When United Parcel Service (UPS) grounded pilot Gary Walsh, he agreed that he shouldn't be flying. A recent car accident had affected his memory and hand-eye coordination.
Walsh's doctor requested a three-month leave and UPS' doctor concurred. But the leave stretched on and on. About a year later, UPS started requesting information on Walsh's work restrictions and projected return date. In a dozen contacts, UPS got little or no information. Walsh's doctor failed to offer a diagnosis, did not identify a disability and refused to release him to work.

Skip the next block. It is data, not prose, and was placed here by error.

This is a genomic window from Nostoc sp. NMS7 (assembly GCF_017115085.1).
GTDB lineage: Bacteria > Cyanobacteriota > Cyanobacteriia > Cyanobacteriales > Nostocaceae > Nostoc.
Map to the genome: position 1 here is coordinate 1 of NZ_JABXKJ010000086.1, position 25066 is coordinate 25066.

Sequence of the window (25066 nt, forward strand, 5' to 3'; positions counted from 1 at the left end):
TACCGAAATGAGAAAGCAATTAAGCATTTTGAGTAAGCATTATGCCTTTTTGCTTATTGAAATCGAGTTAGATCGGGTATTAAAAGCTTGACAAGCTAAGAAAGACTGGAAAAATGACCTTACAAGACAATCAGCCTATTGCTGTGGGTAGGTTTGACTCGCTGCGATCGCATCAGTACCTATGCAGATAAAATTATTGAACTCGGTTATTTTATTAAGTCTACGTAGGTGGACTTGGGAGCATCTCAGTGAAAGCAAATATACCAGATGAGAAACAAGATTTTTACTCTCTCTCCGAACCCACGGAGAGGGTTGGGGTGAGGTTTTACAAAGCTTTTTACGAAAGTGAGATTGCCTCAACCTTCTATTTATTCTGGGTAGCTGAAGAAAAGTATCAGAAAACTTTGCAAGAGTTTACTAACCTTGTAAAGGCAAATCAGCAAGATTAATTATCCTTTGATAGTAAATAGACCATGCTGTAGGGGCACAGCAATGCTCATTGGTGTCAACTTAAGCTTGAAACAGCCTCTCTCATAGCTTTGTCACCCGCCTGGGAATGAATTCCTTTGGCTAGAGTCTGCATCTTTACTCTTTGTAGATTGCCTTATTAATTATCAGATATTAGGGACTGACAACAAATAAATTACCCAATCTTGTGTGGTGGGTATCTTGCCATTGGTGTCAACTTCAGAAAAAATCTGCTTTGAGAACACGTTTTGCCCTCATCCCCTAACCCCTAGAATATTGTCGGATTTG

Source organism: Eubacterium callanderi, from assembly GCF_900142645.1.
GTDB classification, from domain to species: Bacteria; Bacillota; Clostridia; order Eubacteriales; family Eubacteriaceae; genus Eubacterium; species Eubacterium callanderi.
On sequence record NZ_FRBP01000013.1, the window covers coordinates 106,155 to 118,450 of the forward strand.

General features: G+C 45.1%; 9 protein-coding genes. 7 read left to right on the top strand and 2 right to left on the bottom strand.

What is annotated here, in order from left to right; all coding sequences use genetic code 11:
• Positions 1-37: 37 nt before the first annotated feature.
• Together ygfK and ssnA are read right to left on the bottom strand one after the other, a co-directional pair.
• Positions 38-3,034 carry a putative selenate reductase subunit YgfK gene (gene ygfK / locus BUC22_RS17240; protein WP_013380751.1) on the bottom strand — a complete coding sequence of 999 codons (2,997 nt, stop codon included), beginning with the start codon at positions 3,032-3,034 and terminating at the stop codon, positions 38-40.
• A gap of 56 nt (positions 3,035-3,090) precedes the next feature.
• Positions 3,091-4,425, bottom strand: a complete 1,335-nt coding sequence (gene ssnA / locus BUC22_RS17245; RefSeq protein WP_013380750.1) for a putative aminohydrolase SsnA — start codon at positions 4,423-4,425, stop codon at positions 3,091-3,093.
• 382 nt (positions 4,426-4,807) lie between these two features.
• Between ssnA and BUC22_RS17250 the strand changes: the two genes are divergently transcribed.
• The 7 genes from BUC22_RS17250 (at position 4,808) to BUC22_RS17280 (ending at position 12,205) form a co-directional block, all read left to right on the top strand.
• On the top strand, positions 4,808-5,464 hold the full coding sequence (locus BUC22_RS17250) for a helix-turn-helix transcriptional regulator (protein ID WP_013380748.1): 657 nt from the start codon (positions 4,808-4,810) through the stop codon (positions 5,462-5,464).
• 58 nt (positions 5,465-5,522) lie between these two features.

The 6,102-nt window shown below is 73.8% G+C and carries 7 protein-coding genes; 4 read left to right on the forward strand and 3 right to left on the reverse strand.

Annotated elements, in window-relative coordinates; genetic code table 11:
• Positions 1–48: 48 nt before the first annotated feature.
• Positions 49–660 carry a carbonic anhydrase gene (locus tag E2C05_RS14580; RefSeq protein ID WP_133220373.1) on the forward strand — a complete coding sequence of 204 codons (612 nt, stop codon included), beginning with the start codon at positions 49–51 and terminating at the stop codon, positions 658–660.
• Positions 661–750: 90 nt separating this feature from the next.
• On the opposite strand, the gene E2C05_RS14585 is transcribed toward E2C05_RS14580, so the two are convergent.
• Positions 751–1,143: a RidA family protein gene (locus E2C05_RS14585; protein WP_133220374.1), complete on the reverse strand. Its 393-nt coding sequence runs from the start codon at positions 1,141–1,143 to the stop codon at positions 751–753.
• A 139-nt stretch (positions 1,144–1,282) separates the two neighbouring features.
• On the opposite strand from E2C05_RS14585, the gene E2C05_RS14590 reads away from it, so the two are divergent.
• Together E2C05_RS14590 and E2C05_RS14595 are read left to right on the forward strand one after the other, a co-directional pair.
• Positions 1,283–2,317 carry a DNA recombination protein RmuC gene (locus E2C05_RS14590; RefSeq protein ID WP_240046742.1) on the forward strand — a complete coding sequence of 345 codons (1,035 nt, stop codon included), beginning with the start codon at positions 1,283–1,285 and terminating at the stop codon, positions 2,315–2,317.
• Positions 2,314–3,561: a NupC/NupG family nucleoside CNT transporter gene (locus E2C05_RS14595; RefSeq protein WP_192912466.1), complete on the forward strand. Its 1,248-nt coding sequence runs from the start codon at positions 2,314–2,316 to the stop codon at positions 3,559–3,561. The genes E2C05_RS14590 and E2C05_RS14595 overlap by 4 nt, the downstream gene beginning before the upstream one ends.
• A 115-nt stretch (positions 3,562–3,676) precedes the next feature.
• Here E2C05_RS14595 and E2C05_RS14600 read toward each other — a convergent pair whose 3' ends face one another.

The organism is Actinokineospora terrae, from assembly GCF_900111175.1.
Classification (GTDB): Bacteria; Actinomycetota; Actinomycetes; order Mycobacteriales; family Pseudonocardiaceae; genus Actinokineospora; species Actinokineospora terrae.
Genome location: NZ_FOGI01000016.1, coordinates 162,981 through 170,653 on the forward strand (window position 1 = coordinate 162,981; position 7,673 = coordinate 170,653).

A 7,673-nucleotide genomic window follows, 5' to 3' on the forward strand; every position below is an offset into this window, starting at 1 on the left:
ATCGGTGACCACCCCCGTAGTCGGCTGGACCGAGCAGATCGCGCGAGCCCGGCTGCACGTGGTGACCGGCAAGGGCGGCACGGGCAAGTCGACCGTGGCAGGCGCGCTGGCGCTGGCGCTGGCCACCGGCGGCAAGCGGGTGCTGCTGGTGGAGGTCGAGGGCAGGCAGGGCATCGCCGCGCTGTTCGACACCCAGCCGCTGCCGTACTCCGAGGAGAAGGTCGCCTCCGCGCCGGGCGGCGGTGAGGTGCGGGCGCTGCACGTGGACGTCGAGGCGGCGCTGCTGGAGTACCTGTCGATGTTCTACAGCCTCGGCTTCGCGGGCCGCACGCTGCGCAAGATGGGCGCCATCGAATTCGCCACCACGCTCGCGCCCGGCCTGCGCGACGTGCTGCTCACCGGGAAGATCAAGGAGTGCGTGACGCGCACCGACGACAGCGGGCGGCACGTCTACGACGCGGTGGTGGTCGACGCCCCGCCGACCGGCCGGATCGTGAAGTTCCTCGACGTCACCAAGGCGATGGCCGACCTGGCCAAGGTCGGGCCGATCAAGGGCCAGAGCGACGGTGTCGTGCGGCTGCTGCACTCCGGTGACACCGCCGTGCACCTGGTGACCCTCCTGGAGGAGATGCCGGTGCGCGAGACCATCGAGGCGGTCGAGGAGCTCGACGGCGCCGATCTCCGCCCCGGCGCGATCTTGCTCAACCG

After Walsh failed to meet UPS' final deadline for information, the company fired him. He sued under the Americans with Disabilities Act (ADA) and lost. The court ?said Walsh never proved that he was disabled, plus, UPS had the right to medical information that Walsh failed to provide. (Walsh v. UPS, No. 98-6466, 6th Cir., 2000)
Advice: Make sure your policies require timely, specific information on employees' work restrictions, treatment plans and projected return-to-work date. As with all policies, apply them consistently and neutrally.
Remember: While a leave of absence can be an accommodation under the ADA, you don't have to extend that leave indefinitely.